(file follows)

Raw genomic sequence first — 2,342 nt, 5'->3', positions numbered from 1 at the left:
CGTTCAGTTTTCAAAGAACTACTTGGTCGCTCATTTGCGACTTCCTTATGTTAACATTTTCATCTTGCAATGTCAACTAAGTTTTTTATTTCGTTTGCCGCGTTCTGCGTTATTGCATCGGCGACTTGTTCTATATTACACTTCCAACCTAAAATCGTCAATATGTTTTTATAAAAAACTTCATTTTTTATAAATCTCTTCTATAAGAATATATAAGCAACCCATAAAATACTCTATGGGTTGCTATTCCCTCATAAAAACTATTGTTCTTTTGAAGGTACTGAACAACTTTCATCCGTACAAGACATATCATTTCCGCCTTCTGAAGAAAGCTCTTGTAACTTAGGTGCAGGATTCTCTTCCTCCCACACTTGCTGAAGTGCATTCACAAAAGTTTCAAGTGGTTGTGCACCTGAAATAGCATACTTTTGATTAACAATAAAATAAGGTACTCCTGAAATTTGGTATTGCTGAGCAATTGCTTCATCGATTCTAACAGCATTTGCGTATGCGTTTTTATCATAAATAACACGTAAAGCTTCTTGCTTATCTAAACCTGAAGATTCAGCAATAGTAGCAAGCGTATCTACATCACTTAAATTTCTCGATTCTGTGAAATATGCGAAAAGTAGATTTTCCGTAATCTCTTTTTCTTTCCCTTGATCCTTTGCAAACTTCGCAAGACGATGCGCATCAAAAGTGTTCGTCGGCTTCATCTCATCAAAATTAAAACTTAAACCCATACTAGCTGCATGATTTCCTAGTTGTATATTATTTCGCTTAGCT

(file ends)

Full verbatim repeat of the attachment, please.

Raw genomic sequence first — 2,342 nt, 5'->3', positions numbered from 1 at the left:
CGTTCAGTTTTCAAAGAACTACTTGGTCGCTCATTTGCGACTTCCTTATGTTAACATTTTCATCTTGCAATGTCAACTAAGTTTTTTATTTCGTTTGCCGCGTTCTGCGTTATTGCATCGGCGACTTGTTCTATATTACACTTCCAACCTAAAATCGTCAATATGTTTTTATAAAAAACTTCATTTTTTATAAATCTCTTCTATAAGAATATATAAGCAACCCATAAAATACTCTATGGGTTGCTATTCCCTCATAAAAACTATTGTTCTTTTGAAGGTACTGAACAACTTTCATCCGTACAAGACATATCATTTCCGCCTTCTGAAGAAAGCTCTTGTAACTTAGGTGCAGGATTCTCTTCCTCCCACACTTGCTGAAGTGCATTCACAAAAGTTTCAAGTGGTTGTGCACCTGAAATAGCATACTTTTGATTAACAATAAAATAAGGTACTCCTGAAATTTGGTATTGCTGAGCAATTGCTTCATCGATTCTAACAGCATTTGCGTATGCGTTTTTATCATAAATAACACGTAAAGCTTCTTGCTTATCTAAACCTGAAGATTCAGCAATAGTAGCAAGCGTATCTACATCACTTAAATTTCTCGATTCTGTGAAATATGCGAAAAGTAGATTTTCCGTAATCTCTTTTTCTTTCCCTTGATCCTTTGCAAACTTCGCAAGACGATGCGCATCAAAAGTGTTCGTCGGCTTCATCTCATCAAAATTAAAACTTAAACCCATACTAGCTGCATGATTTCCTAGTTGTATATTATTTCGCTTAGCT